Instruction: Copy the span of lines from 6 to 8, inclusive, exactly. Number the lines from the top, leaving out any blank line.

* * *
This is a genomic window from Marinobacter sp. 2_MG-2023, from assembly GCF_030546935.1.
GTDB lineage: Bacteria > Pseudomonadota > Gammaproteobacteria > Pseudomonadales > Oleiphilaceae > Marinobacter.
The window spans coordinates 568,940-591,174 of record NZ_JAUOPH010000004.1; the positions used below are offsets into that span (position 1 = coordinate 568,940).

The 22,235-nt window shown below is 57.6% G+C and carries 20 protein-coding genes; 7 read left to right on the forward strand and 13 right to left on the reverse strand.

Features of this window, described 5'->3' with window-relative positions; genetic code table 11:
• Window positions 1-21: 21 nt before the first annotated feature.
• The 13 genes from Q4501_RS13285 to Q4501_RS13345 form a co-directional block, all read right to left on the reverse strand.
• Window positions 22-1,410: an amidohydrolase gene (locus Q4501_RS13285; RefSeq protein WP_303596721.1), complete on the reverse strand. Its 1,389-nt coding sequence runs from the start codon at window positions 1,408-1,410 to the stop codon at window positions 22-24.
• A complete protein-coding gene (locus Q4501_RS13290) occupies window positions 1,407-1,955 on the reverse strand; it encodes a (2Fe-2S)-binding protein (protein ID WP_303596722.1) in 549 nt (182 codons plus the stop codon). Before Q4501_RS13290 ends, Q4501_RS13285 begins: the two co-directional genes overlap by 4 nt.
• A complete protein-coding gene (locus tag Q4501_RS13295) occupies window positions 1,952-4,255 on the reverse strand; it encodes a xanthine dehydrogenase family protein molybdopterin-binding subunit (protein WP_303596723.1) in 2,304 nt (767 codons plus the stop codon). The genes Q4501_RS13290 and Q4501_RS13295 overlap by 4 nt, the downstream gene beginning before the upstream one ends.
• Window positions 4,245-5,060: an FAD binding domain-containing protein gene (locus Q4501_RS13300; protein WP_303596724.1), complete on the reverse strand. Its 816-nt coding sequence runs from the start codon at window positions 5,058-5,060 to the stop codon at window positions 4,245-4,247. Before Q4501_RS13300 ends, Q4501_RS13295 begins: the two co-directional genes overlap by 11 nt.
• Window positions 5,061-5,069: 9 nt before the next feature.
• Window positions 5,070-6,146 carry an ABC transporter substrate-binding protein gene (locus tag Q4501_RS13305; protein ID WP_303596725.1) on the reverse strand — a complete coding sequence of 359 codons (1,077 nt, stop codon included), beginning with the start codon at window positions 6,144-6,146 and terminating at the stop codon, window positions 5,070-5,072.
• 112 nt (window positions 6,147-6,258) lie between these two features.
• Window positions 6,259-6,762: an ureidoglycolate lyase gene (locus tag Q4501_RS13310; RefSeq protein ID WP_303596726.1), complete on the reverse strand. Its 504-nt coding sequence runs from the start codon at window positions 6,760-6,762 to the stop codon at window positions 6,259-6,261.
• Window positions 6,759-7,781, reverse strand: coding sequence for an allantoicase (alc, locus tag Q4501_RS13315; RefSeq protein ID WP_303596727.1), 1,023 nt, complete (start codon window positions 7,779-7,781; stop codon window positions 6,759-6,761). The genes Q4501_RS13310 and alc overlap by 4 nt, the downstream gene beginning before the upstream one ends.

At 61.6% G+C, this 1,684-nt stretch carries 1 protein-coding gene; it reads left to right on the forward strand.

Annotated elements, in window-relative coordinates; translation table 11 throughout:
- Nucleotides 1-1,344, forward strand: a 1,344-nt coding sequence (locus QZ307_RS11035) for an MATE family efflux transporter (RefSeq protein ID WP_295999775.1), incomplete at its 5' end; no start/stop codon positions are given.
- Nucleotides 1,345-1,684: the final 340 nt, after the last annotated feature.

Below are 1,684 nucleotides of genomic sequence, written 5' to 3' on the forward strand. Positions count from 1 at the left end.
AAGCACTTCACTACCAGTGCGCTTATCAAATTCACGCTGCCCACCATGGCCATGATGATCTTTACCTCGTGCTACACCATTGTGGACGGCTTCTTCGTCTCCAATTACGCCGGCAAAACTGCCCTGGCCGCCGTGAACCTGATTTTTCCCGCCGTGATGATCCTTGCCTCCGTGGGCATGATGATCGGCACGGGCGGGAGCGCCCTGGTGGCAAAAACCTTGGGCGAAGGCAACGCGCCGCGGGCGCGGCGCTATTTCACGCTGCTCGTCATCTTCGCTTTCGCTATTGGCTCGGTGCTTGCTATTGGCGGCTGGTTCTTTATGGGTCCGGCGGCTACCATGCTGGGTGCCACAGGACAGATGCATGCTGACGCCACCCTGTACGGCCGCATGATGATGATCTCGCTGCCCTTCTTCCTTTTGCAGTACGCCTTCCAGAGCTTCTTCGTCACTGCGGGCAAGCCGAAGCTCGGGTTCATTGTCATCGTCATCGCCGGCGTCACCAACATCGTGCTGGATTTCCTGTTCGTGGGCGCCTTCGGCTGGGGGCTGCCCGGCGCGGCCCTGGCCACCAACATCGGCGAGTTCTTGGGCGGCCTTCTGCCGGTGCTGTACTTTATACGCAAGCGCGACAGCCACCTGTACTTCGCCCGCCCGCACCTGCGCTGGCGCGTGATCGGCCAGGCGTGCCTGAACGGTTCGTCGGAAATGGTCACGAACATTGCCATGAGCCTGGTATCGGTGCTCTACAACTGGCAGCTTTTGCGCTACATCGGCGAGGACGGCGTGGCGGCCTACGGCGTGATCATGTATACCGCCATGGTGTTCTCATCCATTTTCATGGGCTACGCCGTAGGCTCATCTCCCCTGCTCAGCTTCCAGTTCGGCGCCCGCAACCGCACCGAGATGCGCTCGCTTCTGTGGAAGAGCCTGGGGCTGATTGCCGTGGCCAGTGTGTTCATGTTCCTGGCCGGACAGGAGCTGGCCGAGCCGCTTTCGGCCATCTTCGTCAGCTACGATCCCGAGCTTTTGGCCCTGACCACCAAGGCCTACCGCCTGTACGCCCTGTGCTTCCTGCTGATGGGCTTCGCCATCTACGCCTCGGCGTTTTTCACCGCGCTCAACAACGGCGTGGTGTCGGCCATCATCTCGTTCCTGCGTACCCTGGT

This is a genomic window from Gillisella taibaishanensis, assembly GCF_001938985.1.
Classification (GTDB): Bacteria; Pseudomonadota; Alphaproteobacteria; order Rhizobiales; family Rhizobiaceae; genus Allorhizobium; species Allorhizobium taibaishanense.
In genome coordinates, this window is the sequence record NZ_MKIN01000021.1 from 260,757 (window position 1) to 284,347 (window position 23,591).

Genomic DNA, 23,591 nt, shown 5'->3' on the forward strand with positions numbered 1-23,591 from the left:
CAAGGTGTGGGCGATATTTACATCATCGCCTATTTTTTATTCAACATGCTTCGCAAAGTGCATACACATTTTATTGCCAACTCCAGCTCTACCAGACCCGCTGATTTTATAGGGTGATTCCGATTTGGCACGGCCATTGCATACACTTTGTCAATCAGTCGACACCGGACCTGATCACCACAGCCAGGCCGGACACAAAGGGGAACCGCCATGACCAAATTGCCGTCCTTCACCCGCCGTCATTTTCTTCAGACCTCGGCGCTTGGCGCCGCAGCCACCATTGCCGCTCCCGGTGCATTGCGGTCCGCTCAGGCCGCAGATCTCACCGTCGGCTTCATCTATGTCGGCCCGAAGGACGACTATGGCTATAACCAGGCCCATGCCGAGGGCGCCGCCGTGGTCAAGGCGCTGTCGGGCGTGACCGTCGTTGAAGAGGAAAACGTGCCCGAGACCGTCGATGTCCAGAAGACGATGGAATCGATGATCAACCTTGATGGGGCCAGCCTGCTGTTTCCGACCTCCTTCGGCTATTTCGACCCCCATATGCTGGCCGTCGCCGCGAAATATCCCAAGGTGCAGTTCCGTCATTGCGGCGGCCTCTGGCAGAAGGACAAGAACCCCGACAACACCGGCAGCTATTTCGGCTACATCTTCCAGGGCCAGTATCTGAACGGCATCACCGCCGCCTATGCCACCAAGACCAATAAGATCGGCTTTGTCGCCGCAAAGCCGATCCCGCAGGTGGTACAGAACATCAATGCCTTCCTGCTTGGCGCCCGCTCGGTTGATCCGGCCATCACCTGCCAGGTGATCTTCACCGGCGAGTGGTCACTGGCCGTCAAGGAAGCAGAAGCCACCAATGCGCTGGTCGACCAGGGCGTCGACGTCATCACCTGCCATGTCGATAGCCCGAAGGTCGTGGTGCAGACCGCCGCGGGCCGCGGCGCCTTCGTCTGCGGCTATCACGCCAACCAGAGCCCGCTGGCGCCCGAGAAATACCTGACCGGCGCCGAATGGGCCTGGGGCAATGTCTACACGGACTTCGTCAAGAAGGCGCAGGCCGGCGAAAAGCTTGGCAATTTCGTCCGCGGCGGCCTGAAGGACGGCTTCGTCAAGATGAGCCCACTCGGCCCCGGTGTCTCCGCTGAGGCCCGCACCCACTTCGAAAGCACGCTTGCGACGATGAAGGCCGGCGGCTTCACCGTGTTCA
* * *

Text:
• Window positions 1-21: 21 nt before the first annotated feature.
• The 13 genes from Q4501_RS13285 to Q4501_RS13345 form a co-directional block, all read right to left on the reverse strand.
• Window positions 22-1,410: an amidohydrolase gene (locus Q4501_RS13285; RefSeq protein WP_303596721.1), complete on the reverse strand. Its 1,389-nt coding sequence runs from the start codon at window positions 1,408-1,410 to the stop codon at window positions 22-24.